OK, how can an entire Bible collection go missing? To make matters worse, the 1736 family Bible of Johannes (John) Whitmer of Muhlenberg County, Kentucky is part of it.
To begin at the beginning, Christus Gardens opened in 1960 in Gatlinburg, Tennessee. It was a huge religious tourist attraction that presented Biblical scenes from the lifetime of Christ and was best know for its carrara marble face of Christ.
It also housed a large collection of Bibles that had been donated to them, mainly from Ohio and Kentucky.
Sometime after October 1971, the children of Philip and Anna Roth of Evansville, Indiana donated the Whitmer family Bible to Christus Gardens in memory of their parents, who had died in 1948 and 1957, respectively.
John Whitmer’s family Bible was very large, over 1000 pages, weighed 13 lbs and was quite ornate. The Bible was something of a showpiece at Christus Gardens because it was always housed in a glass display case for viewing. It was in very good condition when I viewed it in the 1990’s. I have looked high and low for a photograph of it, but have found nothing. My husband thinks that no photos were allowed and that may be true. Our visit there was part of a three week vacation back east and I was already well addicted to genealogy. We have many other photos from that trip and there is no way I would have left without multiple photos of the Bible, if photography was allowed.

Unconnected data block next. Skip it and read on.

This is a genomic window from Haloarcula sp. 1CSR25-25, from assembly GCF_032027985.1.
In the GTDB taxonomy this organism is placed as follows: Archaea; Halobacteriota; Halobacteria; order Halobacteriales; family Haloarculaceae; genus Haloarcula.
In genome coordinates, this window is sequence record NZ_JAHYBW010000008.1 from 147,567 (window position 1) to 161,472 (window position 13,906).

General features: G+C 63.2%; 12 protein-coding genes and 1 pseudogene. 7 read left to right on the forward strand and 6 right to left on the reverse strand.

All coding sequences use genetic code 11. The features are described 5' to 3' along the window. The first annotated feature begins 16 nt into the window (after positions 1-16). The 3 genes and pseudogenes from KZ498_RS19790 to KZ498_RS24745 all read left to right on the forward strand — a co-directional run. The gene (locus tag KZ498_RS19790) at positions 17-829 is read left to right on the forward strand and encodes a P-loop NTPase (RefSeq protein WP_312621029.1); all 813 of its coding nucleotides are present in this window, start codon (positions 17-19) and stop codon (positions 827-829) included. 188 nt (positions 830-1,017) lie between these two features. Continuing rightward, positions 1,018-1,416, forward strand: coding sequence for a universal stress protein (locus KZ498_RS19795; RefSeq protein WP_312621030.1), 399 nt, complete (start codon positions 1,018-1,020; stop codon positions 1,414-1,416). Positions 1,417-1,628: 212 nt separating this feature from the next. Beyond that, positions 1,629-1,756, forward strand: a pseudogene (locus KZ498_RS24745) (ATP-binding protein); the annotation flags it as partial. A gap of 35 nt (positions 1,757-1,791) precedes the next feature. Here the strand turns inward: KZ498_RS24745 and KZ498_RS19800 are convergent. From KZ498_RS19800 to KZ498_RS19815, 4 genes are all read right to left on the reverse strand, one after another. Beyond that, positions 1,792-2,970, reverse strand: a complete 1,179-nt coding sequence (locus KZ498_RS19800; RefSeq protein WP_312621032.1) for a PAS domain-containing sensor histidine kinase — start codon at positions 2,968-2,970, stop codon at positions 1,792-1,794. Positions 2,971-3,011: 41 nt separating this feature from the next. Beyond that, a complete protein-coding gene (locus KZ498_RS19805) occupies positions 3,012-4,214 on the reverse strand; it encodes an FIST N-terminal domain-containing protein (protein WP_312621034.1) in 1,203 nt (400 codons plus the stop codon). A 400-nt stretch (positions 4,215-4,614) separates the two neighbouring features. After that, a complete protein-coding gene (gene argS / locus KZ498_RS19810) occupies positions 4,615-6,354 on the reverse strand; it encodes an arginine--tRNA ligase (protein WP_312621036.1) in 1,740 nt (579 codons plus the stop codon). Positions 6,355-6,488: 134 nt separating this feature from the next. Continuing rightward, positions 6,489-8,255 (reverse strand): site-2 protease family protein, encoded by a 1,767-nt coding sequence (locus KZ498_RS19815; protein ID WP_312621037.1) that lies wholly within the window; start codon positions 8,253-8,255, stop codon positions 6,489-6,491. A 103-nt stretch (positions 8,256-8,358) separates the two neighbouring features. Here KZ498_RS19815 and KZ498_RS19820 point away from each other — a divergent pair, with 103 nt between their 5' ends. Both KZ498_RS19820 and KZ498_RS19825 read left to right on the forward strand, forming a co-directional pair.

LAST MINUTE UPDATE: One Bible photo found:
Here is the problem that led to this mystery. Christus Gardens closed in 2008. Its inventory was purchased by Trinity Broadcast Network, based in Santa Ana, California, packed up, hauled off and no one seems to know where the Bible collection is today.
Here is every bit of information I have about the Bible. First, there was a letter of inquiry back in 1991:
Next, the translation done in 1949:
Lastly, the closest thing I have to a photograph of the Bible, which is a photocopy of the inscription inside the Bible:
A phone call to the Trinity Broadcast Network in California led to a directive to send them an email, which I did. To date, I have only received an automated response that the email had been received.
I am just sick over the idea that a Bible almost 300 years old may be gone.
There is a lesson to be learned here. If you have an item that you are thinking of donating somewhere, particularly if it is something valuable, think long and hard about to whom the donation will be made. Christus Gardens took good care of the Bible, but when they went out of business, they lost control of their holdings. I am hoping against hope that a religious broadcasting network like TBN has safely housed these Bibles.
Will this case be solved? Only time will tell.